Jay Beeler

If alive today, Don Temple would have been 91 years old on Sunday, August 19. With his passing six years ago we can only surmise his pleasure of seeing the business he founded on July 7, 1968 observing its 50th anniversary.

We were honored to be involved in that observation, which included a 12-page anniversary publication that told the Don Temple Storage story. His was the first such business in Southern California where residents no longer needed to use their attics and garages to store their “stuff.”

Beeler & Associates contracted with Don and his partners in the promotion of Auto Air Porter at LAX in the mid-1980s. It was a unique look at a self-made man with little college education who would go on to achieve financial success through the use of common sense, honesty and integrity.

Even today the Don Temple Family Charitable Foundation does what Don planned 15 years ago by distributing charitable funds to the many Long Beach-based non-profits, benefitting youth, education, medicine and the arts. Sixteen of those organizations participated in the July 7 50th anniversary celebration at the Long Beach Police Officers Association Park.


There’s one thing that stood out the most when researching Don’s life story – saving Long Beach Community Hospital. He took a leadership role when the hospital closed in the fall of 2000 and effectively got it re-opened in June 2001. He recruited new board members and dug into his own pockets to loan the hospital money when cash flow was tight.

One recruited board member, Nancy Myers, said she asked Don why he wanted her on the board when she had no hospital experience whatsoever. “You don’t need hospital experience,” Don said, “I just want you to look after my investment!”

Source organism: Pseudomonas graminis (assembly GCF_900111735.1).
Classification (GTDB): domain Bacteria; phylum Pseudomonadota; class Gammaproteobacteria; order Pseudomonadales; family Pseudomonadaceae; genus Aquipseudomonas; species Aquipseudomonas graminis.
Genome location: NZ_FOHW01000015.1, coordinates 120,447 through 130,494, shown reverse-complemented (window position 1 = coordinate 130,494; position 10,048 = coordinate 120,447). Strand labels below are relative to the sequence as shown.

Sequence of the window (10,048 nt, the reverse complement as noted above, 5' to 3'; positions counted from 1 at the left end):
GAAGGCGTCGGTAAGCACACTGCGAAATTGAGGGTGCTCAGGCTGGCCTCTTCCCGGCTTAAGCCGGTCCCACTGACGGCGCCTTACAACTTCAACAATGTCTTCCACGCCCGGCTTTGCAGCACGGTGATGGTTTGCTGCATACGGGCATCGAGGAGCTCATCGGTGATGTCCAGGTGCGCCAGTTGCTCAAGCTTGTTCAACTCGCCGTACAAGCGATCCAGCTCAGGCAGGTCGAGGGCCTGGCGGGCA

No doubt that today Don would have been at the forefront to keep the hospital open in light of the current earthquake fault problem. It appears that John and Mario Molina have stepped up to take a leadership role in reviving the hospital, just as Don Temple did 18 years ago.

We wish Molina, Wu and Network LLC good luck in their efforts, but doubt the viability of doing anything at the current site to get around the state mandate to build a stronger facility. A more reasonable, long-range plan would be the construction of a new hospital as part of the VA Medical Center’s north side or near the west entrance to CSU Long Beach.

The VA would benefit by having access to medical facilities and staff – especially in emergencies – and the university would benefit from using the new hospital for the training of future nurses and medical specialists.

Undoubtedly the Puvunga lovers will come out of the woodwork to challenge such a project, since there are claims that the Gabrielino Indians buried artifacts (not natives as some have claimed) on that barren property.

I recently had a séance with my Indian friends and they were favorable to the concept. “Look, white eyes, anything you can do to help the medicine man work miracles is okay by us. Just make sure any peace pipes, arrows and tomahawks you find are re-interned next to the CSULB entry signs.”

It’s a done deal!


In our continuing quest to gauge the opinions of Beachcomber readers we asked the question “How do you grade the new bike lanes and bollards on Bellflower Boulevard? The majority, 67 percent, were not favorable with the changes and 26 percent were okay with it.

What’s your opinion? Go to and vote at the bottom of page one. Your comments are welcome as well.


A reader recently sent me a photo of a young woman at a protest rally. Her sign read “Stop killing ducks to make duck tape.”

The mind is a terrible thing to waste. Most people know that duct tape has been around for a few decades now, but one manufacturer has taken advantage of the misnomer by labeling their product “duck tape.”

As any do-it-yourselfer will attest, duct tape is the best invention since sliced bread, with the possible exception of Super Glue. Originally designed to connect heating and air conditioning ducts, it is very flexible and super strong for all sorts of cheap repairs.


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